Adenosine-dopamine interactions revealed in knockout mice

  • Salmi P
  • Chergui K
  • Fredholm B
  • 15


    Mendeley users who have this article in their library.
  • 25


    Citations of this article.


Neurochemical and pharmacological evidence obtained over the past 30 yr has indicated that adenosine and dopamine interact functionally in the basal ganglia and that such interactions have pathophysiological and therapeutic implications. The receptors implicated are adenosine A1 and A2A, and dopamine D1 and D2. There is evidence that dopamine D2 receptor activation in vivo antagonizes tonic activation of adenosine A2A receptors. Thus, acute blockade of dopamine D2 receptors, or disruption of dopamine transmission, unmasks strong adenosine A2A activation. Effects of dopamine D2 blockade are different after adenosine A2A blockade or in A2A knockout mice. Possibly as an adaptation to this increase in adenosine A2A signaling, there is a decreased coupling of A2A receptors to biological effects in dopamine D2 knockout mice. Compared to wild-type mice, adenosine A2A knockout mice show decreased neurodegeneration after treatment with 1-methyl-4-phenyl-1,2,3,6-tetrahydropyridine (MPTP) and show improved motor performance in models of Parkinson's disease Adenosine A1 receptors are not specifically located with any dopamine receptor, as is the A2A receptor with D2 receptors. Many A1 receptors are located presynaptically, where they regulate transmitter release. In A1 knockout mice, glutamatergic and dopaminergic transmission is therefore modified.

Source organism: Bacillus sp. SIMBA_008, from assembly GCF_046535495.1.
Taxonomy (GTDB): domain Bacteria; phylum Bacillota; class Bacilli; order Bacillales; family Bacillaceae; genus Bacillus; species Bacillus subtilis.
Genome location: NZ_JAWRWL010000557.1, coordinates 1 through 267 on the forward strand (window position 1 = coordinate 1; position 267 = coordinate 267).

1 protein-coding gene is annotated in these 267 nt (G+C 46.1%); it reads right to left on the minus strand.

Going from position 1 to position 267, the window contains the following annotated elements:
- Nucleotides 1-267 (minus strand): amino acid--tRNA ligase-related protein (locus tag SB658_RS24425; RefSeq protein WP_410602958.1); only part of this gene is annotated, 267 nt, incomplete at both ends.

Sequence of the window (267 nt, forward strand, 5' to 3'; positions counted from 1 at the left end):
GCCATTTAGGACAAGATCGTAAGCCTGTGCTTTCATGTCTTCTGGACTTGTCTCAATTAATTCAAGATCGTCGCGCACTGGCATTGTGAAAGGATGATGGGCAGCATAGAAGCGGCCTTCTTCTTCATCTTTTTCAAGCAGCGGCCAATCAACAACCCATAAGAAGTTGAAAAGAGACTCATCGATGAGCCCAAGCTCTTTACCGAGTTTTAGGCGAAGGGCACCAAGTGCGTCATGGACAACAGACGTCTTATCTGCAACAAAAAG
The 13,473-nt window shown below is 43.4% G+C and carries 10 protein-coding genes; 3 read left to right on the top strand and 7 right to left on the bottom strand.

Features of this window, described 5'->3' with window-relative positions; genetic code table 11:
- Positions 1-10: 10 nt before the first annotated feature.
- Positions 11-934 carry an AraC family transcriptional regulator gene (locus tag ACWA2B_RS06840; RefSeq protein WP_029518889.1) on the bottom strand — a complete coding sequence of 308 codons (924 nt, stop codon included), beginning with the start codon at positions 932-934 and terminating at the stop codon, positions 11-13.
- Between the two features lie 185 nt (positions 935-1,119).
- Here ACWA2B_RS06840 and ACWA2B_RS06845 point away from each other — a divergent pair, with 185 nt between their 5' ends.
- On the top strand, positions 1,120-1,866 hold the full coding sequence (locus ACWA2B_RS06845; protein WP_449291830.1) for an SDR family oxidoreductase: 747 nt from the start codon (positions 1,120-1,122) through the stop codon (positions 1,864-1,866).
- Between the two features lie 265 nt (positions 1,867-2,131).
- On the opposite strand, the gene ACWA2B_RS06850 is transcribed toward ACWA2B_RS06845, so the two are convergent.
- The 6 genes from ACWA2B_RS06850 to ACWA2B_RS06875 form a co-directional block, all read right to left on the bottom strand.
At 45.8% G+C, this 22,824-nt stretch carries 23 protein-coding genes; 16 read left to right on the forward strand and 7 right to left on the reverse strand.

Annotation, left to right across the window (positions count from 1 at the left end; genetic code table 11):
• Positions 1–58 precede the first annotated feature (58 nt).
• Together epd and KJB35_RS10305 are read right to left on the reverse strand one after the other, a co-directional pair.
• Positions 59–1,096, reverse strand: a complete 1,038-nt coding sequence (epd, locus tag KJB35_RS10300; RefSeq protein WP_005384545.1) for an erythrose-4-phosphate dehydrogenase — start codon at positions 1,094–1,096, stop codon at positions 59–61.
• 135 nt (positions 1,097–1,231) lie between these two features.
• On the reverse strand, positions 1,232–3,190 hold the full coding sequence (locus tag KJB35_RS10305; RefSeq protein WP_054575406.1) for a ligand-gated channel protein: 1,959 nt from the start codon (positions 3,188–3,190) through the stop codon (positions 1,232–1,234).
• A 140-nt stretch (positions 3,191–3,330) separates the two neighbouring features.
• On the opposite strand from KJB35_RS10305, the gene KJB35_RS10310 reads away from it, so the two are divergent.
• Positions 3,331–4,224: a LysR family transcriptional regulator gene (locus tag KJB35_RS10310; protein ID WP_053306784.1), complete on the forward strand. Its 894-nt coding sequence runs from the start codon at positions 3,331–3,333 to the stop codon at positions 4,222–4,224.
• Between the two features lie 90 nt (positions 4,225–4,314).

Author-supplied keywords

  • Adenosine
  • Caffeine
  • Dopamine
  • Knockout
  • Mouse

Get free article suggestions today

Mendeley saves you time finding and organizing research

Sign up here
Already have an account ?Sign in

Find this document

Cite this document

Choose a citation style from the tabs below

Save time finding and organizing research with Mendeley

Sign up for free